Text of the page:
“This is the only facial cosmetic treatment that also works internally with the body,” says Tuominen. “We work directly on the skin, but we also get to the root cause of what’s happening underneath it.”

A typical treatment regimen consists of twice-weekly acupuncture sessions over the course of five weeks, and the results can last up to three to five years with monthly maintenance. During a session, needles are strategically placed at specific points on the face to stimulate collagen and elastin production, trigger better blood flow and balance oil production.

Tuominen notes that common facial treatments like microneedling only penetrate the first millimeter of the dermas, while acupuncture needles go in 4 millimeters to penetrate the deepest layers of the skin. The result? The skin is better able to repair itself, generating a brighter complexion, filling in fine lines, decreasing inflammation and tightening up sagging skin.

Kelli Tatum, a longtime client of Tuominen’s who opted for cosmetic acupuncture two years ago to address her dark under-eye circles, calls the treatment a “game changer for me.”

“I was 53 and I’d always looked young for my age, but I was starting to look my age and didn’t like it,” Tatum recalls. She shied away from anything invasive, but she loved the idea of a natural alternative. “I’m so pleased with the result. Things happened that I didn’t anticipate. I got rosacea later in life, and with this treatment it went away, as a side effect. Fine lines filled in, my face looks dewy; I can’t believe the difference,” she says.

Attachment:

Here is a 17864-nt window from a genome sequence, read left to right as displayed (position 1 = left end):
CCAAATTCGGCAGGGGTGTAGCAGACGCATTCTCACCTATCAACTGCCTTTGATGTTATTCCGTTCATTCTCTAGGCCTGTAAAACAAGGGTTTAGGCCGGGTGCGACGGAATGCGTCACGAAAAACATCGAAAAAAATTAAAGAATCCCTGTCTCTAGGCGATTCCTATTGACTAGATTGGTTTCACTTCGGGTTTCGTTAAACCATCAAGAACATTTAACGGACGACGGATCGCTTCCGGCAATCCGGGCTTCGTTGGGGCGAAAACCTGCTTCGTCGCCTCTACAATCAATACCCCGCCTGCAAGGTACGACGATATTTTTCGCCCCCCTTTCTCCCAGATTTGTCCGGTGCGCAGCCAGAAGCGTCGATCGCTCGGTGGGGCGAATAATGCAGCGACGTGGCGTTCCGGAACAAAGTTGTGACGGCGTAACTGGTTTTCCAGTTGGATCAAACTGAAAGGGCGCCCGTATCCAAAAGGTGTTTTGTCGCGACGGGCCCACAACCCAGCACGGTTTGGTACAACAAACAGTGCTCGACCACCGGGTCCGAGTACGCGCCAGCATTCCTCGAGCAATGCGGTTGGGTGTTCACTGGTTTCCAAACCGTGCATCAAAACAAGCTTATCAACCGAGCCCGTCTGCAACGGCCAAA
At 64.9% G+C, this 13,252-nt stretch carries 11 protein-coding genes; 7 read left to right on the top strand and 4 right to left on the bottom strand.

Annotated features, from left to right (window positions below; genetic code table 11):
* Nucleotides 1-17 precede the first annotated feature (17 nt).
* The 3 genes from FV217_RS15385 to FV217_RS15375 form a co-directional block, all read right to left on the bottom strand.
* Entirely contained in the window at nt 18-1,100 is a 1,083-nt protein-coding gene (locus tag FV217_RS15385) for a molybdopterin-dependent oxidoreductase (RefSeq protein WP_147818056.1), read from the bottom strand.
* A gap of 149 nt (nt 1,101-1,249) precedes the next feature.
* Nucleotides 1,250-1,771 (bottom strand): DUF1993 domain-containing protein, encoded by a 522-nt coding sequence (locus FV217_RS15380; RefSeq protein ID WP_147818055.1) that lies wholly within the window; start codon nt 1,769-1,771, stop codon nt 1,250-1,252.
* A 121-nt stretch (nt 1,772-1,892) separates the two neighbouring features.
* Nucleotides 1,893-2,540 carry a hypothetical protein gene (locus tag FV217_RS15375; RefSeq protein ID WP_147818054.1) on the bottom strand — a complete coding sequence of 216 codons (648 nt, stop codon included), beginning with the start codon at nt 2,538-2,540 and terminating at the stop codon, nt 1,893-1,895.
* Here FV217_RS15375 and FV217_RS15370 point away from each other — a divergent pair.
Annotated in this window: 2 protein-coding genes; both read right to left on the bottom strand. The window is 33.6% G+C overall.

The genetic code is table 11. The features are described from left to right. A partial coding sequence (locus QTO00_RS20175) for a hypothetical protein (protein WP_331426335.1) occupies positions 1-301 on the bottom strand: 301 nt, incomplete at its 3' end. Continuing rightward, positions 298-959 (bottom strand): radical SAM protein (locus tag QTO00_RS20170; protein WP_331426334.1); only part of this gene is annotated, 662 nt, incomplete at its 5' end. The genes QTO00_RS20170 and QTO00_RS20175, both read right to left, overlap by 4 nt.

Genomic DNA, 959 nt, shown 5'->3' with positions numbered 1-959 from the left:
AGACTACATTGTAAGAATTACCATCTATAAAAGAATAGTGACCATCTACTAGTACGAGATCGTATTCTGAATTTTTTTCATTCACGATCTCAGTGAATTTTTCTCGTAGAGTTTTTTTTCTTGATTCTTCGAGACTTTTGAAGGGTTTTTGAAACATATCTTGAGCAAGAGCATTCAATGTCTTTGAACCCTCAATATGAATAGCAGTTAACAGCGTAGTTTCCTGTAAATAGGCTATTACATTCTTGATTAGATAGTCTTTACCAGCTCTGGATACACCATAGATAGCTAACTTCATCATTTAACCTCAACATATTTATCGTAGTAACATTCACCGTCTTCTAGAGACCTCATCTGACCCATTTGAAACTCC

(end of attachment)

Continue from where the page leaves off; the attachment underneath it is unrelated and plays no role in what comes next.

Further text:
Both Tatum and Tuominen are quick to reassure the needle-phobic that the treatment isn’t painful, likening the sensation of the needles to being gently poked with a pencil or a stiff-bristled hairbrush. Most patients feel a wave of warmth and relaxation and are left with a firming sensation in their skin that often accompanies a good facial.

“Our goal is for you to fall asleep,” says Tuominen, noting that many points on the face help to calm the brain. “You are so relaxed that you take the best nap you’ll ever have.”

Healing InSight offers complimentary 20-minute in-person consultations, allowing the practitioners the chance to evaluate your skin health and make recommendations based on your needs while giving potential clients a good sense of the results they can expect. “We all want to look younger, but we also want to feel younger, to have the energy to do great work in the world, travel, have great relationships,” says Tuominen. “Even if skin starts to wrinkle, if you feel youthful and can lead the life you want to lead, it matters less. That is what it means to feel young.”